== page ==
Since the completion of its first voyage in 1896 and the publication of Fridtjof Nansen’s
Fram [Farthest North] the following year, the Norwegian polar ship Fram—which means forward or ahead—has played a prominent role in numerous expedition narratives
and polar explorer biographies and autobiographies. While these narratives tend to
focus on one of Fram’s three voyages, Ice Ship by Charles W. Johnson follows this ship from its conception and construction by Fridtjof
Nansen and Colin Archer, through its three pioneering voyages, to its eventual disrepair,
and finally renovation and relocation to the Fram museum on Bygdøy, where it is currently one of Oslo’s most popular tourist attractions.
Johnson draws on polar histories, biographies, diaries, and other first-hand expedition
accounts, as well as reflective writing and historical fiction and weaves the backgrounds,
motivations, and personalities of both the expedition leaders—Fridtjof Nansen, Otto
Sverdrup, and Roald Amundsen—and participants into the narrative. Written with a popular
audience in mind, Ice Ship provides a detailed and captivating introduction to Fram’s role in shaping Norway’s identity as a polar nation during the late 19th and early
20th centuries, a period known as the golden age of polar exploration.
About a third of Ice Ship is devoted to each of Fram’s epic voyages, and Johnson highlights the multiple purposes and ground-breaking
qualities of each of them. The sometimes overlooked second expedition, during which
Otto Sverdrup and his crew carried out scientific work and mapped large portions of
the eastern Canadian Arctic from 1898-1902, is given equal coverage with the better
known first (1893-96) and third voyages (1910-12) during which the North and South
Poles were the intended geographical goals. Ice Ship follows the various sub-groups of these expeditions, describing both the parties
who remained on the Fram in the Arctic and Southern Oceans and those who traveled on foot, not privileging
a particular group or voyage. Johnson analyzes ways in which other accounts have overlooked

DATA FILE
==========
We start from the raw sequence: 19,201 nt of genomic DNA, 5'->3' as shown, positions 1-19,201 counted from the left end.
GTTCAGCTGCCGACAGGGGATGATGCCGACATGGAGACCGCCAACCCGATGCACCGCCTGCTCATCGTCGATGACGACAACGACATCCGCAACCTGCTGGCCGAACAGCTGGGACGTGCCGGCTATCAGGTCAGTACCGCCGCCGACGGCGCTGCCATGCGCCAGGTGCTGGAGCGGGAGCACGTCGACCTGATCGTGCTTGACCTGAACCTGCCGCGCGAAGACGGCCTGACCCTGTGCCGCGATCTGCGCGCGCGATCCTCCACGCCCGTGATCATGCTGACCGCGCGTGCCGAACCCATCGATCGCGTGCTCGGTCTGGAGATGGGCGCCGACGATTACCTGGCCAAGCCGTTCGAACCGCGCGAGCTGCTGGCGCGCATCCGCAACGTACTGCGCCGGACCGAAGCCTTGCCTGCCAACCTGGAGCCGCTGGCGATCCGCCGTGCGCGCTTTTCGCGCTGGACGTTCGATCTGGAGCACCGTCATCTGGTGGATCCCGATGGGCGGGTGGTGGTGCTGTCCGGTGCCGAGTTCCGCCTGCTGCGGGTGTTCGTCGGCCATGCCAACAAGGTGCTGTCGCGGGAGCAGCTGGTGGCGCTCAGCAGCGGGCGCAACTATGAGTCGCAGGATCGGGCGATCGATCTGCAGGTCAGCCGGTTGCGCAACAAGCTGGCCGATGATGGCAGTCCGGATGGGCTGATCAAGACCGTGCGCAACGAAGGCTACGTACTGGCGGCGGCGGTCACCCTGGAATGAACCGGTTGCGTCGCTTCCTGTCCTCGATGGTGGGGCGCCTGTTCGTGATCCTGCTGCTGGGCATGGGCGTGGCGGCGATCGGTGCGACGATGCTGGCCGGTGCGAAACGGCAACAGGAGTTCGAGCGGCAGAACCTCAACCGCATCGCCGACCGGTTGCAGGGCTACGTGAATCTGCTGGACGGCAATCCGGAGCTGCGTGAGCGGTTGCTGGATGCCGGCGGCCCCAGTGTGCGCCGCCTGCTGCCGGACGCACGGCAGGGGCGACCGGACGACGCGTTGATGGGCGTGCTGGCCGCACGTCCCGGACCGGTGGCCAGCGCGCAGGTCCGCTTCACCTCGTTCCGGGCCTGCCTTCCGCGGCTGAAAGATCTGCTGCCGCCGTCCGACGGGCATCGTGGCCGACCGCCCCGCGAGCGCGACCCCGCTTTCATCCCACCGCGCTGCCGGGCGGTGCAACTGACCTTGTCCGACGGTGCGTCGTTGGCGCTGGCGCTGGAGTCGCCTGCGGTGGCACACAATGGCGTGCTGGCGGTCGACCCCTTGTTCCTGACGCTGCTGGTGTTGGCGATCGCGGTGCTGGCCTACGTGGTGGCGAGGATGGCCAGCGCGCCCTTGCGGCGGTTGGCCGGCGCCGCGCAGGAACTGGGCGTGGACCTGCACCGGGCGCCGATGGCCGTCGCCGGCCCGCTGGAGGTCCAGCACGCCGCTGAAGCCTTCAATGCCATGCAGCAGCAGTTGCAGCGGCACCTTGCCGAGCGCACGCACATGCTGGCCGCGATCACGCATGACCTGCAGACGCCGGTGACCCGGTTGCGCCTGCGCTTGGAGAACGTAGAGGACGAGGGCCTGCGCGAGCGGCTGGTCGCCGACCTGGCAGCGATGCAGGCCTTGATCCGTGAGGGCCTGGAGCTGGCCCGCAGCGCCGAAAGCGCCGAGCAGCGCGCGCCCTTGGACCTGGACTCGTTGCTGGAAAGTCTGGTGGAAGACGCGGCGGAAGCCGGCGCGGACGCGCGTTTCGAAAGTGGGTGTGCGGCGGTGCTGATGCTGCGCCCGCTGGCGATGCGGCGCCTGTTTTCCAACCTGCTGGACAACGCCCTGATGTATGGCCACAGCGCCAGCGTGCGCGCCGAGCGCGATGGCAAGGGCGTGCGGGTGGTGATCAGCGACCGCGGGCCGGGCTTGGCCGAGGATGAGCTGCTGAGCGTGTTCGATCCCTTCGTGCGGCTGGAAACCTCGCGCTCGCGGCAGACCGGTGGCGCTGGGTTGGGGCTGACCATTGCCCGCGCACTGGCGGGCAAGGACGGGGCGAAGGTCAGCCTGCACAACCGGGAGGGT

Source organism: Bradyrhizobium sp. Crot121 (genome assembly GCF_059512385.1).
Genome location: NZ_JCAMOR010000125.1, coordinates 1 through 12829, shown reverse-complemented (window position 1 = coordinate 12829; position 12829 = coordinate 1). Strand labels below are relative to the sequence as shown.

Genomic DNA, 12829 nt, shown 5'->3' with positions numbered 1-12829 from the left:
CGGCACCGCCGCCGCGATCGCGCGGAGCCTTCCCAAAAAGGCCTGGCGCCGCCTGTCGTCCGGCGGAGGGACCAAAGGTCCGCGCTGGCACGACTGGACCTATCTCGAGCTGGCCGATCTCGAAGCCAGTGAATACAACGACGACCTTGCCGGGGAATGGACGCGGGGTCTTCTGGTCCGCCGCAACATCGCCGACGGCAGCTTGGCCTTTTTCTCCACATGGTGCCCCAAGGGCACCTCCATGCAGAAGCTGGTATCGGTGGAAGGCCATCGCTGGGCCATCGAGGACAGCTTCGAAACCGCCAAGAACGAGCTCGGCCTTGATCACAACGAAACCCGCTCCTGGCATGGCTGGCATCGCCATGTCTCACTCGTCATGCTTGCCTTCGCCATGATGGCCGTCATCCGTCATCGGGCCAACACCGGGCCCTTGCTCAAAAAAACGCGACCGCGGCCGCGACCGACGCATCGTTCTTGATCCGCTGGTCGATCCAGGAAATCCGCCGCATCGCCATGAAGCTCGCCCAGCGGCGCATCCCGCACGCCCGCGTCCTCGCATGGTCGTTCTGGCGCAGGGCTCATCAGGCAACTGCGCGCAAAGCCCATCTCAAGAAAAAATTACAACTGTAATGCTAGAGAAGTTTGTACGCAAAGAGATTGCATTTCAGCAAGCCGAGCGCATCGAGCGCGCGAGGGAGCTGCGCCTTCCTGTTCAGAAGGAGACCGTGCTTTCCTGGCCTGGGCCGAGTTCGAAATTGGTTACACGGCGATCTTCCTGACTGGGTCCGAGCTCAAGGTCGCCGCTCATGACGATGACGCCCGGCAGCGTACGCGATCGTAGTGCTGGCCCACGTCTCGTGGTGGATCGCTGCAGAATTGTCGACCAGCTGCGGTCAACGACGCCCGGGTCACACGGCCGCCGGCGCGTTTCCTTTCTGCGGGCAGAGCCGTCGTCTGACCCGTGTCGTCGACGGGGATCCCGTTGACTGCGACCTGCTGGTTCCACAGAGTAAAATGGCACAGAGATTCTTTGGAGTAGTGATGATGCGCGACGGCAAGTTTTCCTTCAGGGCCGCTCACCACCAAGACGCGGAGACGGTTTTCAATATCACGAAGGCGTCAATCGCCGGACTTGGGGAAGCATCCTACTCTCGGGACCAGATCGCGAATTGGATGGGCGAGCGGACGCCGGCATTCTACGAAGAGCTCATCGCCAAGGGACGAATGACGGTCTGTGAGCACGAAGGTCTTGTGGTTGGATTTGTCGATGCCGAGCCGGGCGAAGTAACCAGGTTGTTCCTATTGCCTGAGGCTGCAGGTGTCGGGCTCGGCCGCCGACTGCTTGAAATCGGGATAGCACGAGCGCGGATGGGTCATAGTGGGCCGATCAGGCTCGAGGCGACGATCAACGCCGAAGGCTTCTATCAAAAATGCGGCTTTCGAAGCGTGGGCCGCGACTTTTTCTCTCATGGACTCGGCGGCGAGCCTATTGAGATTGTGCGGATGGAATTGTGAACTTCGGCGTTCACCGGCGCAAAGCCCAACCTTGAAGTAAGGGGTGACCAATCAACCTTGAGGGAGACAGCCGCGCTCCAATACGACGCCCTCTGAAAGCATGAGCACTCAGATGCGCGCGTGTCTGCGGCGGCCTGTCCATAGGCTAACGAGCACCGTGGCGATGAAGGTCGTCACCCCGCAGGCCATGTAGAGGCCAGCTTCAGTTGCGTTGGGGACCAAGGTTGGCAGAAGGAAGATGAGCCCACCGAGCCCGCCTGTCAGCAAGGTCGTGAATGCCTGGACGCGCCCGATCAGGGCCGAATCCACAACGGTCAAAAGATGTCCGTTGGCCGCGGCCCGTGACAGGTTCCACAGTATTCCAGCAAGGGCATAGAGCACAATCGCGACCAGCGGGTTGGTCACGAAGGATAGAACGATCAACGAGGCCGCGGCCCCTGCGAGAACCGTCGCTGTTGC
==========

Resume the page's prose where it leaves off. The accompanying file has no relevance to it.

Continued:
or whitewashed various events and personalities connected to the Fram, and his descriptions of the expedition leaders’ strengths and weaknesses—including
Nansen’s mood swings and Amundsen’s secretiveness—can be used as a springboard to
discuss leadership styles. The post-expedition lives of a number of Fram’s crewmembers are well integrated into the text and highlight the challenges polar
explorers faced upon re-entry into society.
Johnson provides engaging connections between the members and goals of Fram’s three expeditions, and this results in smooth transitions between the book’s sections.
Johnson also places Fram’s journeys and expedition members in the contexts of assorted Swedish, American,
and British polar journeys, including the Greely and Franklin expeditions. The descriptions
of the encounters of the Fram’s crews with iconic figures such as balloonist Salomon Andrée, Robert Peary, and
the crew of Scott’s Terra Nova also serve as useful points of reference for the reader. The contributions of various
Inuit communities to the expeditions are acknowledged as well. Four brief vignettes
are interspersed throughout the text, three of which provide readers with basic information
about polar ice, days, seasons, and regions. The fourth is more personal in nature
and, with the reflective preface and postscript, functions to highlight Johnson’s
personal connections to and passion for the history of exploration as well as contemporary
issues in the Polar Regions.
Though richly illustrated and with a useful index and list of references to sources
in English and Norwegian, scholarly audiences may wish for more extensive notes and
more direct references to the source material. General audiences and students alike,
however, will appreciate Johnson’s engaging and at times poetic and suspenseful descriptions
of the Fram’s voyages and colourful cast of characters. With Ice Ship, Johnson has written, in essence, a biography of the Fram, and in doing so has made a highly accessible and welcome contribution to the ever-growing
field of polar literature.